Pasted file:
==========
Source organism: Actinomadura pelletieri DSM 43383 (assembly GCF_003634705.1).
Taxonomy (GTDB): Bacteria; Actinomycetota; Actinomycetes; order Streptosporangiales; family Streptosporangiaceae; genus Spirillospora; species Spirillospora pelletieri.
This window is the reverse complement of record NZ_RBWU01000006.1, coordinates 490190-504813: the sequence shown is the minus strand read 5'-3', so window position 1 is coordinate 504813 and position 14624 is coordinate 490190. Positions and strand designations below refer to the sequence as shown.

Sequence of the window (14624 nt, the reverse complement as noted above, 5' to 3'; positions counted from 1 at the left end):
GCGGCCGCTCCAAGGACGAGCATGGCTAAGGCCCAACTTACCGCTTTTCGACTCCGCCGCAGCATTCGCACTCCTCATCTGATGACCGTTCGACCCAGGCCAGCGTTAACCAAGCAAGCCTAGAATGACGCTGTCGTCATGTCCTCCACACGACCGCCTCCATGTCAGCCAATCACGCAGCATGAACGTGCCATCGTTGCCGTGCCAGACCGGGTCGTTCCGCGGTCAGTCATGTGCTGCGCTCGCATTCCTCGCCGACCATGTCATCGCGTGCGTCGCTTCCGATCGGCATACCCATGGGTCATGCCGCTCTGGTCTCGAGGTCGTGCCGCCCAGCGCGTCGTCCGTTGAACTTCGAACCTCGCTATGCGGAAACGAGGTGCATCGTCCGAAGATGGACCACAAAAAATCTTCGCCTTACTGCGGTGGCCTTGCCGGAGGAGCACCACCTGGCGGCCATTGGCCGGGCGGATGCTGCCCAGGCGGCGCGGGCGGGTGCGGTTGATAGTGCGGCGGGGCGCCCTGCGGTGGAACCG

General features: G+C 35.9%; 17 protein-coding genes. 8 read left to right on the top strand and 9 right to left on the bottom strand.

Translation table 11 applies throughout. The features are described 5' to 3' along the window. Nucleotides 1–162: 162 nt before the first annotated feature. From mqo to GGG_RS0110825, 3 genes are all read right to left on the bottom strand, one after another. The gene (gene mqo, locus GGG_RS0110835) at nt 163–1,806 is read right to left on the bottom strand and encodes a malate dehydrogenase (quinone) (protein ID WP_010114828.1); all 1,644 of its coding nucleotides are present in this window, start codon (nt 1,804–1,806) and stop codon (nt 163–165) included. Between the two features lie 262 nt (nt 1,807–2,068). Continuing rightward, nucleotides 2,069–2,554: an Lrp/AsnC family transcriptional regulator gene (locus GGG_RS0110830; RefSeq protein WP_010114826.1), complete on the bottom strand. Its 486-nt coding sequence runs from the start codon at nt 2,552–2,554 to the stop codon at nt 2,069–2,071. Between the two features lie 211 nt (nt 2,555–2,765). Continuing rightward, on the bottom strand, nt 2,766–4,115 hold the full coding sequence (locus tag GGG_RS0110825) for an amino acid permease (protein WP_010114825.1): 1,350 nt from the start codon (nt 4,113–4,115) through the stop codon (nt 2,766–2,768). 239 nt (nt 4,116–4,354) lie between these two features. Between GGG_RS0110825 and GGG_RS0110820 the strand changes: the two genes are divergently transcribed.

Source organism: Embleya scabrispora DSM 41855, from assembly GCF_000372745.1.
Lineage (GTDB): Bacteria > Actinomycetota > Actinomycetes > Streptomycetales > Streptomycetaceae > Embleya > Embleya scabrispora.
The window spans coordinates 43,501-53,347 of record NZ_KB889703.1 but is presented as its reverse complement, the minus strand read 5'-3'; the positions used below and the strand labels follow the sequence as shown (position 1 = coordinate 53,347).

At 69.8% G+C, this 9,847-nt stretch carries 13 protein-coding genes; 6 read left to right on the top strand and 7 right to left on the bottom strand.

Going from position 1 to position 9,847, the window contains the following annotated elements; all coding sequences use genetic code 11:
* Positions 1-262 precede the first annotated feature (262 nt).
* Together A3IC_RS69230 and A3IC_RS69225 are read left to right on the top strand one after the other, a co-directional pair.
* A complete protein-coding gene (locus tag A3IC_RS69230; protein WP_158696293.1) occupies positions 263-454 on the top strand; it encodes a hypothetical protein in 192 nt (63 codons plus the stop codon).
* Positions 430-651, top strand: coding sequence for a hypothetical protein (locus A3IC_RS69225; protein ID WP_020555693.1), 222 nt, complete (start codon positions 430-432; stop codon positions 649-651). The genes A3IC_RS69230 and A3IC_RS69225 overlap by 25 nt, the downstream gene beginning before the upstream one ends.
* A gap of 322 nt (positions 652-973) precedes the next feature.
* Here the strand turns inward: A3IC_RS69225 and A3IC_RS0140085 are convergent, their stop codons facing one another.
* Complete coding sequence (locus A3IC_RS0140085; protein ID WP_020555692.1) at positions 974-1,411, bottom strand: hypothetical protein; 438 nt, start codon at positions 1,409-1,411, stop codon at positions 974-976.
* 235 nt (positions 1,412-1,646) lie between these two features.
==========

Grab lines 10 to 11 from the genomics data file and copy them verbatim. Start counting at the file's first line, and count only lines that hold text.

The window spans coordinates 43,501-53,347 of record NZ_KB889703.1 but is presented as its reverse complement, the minus strand read 5'-3'; the positions used below and the strand labels follow the sequence as shown (position 1 = coordinate 53,347).

At 69.8% G+C, this 9,847-nt stretch carries 13 protein-coding genes; 6 read left to right on the top strand and 7 right to left on the bottom strand.